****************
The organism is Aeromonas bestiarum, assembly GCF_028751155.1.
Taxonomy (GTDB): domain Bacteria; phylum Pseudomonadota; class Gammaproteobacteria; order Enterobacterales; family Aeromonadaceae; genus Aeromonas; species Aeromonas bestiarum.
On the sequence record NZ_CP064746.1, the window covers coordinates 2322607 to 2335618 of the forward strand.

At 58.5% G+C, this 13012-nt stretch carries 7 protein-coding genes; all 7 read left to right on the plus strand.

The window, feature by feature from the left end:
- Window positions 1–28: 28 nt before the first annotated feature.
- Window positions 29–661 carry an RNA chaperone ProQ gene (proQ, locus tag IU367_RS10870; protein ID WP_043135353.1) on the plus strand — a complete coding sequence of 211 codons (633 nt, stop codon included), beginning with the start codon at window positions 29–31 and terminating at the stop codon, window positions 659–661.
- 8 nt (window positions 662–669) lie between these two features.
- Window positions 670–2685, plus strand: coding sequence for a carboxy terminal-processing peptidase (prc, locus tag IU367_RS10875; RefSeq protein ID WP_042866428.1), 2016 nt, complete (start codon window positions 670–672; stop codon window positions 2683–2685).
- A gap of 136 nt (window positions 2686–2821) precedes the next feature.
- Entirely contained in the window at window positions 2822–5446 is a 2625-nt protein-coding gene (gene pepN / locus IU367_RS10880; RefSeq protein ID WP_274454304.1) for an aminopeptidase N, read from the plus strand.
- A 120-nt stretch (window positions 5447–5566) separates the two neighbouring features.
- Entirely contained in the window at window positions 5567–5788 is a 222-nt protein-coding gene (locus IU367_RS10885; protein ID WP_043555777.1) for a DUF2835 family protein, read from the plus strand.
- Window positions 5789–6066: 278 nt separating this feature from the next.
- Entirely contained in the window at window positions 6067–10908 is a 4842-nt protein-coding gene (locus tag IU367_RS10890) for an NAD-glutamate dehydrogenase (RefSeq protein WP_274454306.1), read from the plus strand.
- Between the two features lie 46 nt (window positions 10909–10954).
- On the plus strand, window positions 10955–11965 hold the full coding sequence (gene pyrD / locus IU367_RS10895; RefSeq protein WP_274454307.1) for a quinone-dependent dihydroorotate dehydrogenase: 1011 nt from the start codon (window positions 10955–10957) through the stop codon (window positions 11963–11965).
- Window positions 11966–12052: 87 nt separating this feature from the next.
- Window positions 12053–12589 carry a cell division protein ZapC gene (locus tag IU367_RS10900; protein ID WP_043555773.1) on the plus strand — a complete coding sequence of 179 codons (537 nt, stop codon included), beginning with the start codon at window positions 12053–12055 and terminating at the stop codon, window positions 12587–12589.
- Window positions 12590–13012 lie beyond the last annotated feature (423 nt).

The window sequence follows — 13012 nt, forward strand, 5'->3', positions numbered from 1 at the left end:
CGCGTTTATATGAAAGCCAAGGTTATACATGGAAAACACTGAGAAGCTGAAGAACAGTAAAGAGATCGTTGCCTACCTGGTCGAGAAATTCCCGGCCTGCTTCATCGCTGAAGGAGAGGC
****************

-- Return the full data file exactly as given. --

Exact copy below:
The organism is Aeromonas bestiarum, assembly GCF_028751155.1.
Taxonomy (GTDB): domain Bacteria; phylum Pseudomonadota; class Gammaproteobacteria; order Enterobacterales; family Aeromonadaceae; genus Aeromonas; species Aeromonas bestiarum.
On the sequence record NZ_CP064746.1, the window covers coordinates 2322607 to 2335618 of the forward strand.

At 58.5% G+C, this 13012-nt stretch carries 7 protein-coding genes; all 7 read left to right on the plus strand.

The window, feature by feature from the left end:
- Window positions 1–28: 28 nt before the first annotated feature.
- Window positions 29–661 carry an RNA chaperone ProQ gene (proQ, locus tag IU367_RS10870; protein ID WP_043135353.1) on the plus strand — a complete coding sequence of 211 codons (633 nt, stop codon included), beginning with the start codon at window positions 29–31 and terminating at the stop codon, window positions 659–661.
- 8 nt (window positions 662–669) lie between these two features.
- Window positions 670–2685, plus strand: coding sequence for a carboxy terminal-processing peptidase (prc, locus tag IU367_RS10875; RefSeq protein ID WP_042866428.1), 2016 nt, complete (start codon window positions 670–672; stop codon window positions 2683–2685).
- A gap of 136 nt (window positions 2686–2821) precedes the next feature.
- Entirely contained in the window at window positions 2822–5446 is a 2625-nt protein-coding gene (gene pepN / locus IU367_RS10880; RefSeq protein ID WP_274454304.1) for an aminopeptidase N, read from the plus strand.
- A 120-nt stretch (window positions 5447–5566) separates the two neighbouring features.
- Entirely contained in the window at window positions 5567–5788 is a 222-nt protein-coding gene (locus IU367_RS10885; protein ID WP_043555777.1) for a DUF2835 family protein, read from the plus strand.
- Window positions 5789–6066: 278 nt separating this feature from the next.
- Entirely contained in the window at window positions 6067–10908 is a 4842-nt protein-coding gene (locus tag IU367_RS10890) for an NAD-glutamate dehydrogenase (RefSeq protein WP_274454306.1), read from the plus strand.
- Between the two features lie 46 nt (window positions 10909–10954).
- On the plus strand, window positions 10955–11965 hold the full coding sequence (gene pyrD / locus IU367_RS10895; RefSeq protein WP_274454307.1) for a quinone-dependent dihydroorotate dehydrogenase: 1011 nt from the start codon (window positions 10955–10957) through the stop codon (window positions 11963–11965).
- Window positions 11966–12052: 87 nt separating this feature from the next.
- Window positions 12053–12589 carry a cell division protein ZapC gene (locus tag IU367_RS10900; protein ID WP_043555773.1) on the plus strand — a complete coding sequence of 179 codons (537 nt, stop codon included), beginning with the start codon at window positions 12053–12055 and terminating at the stop codon, window positions 12587–12589.
- Window positions 12590–13012 lie beyond the last annotated feature (423 nt).

The window sequence follows — 13012 nt, forward strand, 5'->3', positions numbered from 1 at the left end:
CGCGTTTATATGAAAGCCAAGGTTATACATGGAAAACACTGAGAAGCTGAAGAACAGTAAAGAGATCGTTGCCTACCTGGTCGAGAAATTCCCGGCCTGCTTCATCGCTGAAGGAGAGGC